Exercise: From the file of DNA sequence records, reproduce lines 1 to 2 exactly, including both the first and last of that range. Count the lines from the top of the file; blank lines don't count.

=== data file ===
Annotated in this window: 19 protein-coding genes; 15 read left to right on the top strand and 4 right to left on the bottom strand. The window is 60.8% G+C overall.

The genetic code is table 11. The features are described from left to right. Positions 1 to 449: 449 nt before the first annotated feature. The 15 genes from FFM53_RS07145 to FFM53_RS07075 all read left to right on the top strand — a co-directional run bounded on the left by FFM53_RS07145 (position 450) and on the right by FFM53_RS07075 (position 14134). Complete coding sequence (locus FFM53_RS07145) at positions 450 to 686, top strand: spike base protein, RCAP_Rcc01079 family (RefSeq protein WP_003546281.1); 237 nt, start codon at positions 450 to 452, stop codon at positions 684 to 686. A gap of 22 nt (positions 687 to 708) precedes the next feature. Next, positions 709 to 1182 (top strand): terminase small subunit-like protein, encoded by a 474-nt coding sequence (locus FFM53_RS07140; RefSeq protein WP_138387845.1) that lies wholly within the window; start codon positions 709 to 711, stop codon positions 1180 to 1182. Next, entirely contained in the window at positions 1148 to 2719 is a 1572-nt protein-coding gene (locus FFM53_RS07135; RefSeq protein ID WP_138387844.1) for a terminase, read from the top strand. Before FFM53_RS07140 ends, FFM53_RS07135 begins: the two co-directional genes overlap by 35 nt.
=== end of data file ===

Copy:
Annotated in this window: 19 protein-coding genes; 15 read left to right on the top strand and 4 right to left on the bottom strand. The window is 60.8% G+C overall.

The genetic code is table 11. The features are described from left to right. Positions 1 to 449: 449 nt before the first annotated feature. The 15 genes from FFM53_RS07145 to FFM53_RS07075 all read left to right on the top strand — a co-directional run bounded on the left by FFM53_RS07145 (position 450) and on the right by FFM53_RS07075 (position 14134). Complete coding sequence (locus FFM53_RS07145) at positions 450 to 686, top strand: spike base protein, RCAP_Rcc01079 family (RefSeq protein WP_003546281.1); 237 nt, start codon at positions 450 to 452, stop codon at positions 684 to 686. A gap of 22 nt (positions 687 to 708) precedes the next feature. Next, positions 709 to 1182 (top strand): terminase small subunit-like protein, encoded by a 474-nt coding sequence (locus FFM53_RS07140; RefSeq protein WP_138387845.1) that lies wholly within the window; start codon positions 709 to 711, stop codon positions 1180 to 1182. Next, entirely contained in the window at positions 1148 to 2719 is a 1572-nt protein-coding gene (locus FFM53_RS07135; RefSeq protein ID WP_138387844.1) for a terminase, read from the top strand. Before FFM53_RS07140 ends, FFM53_RS07135 begins: the two co-directional genes overlap by 35 nt.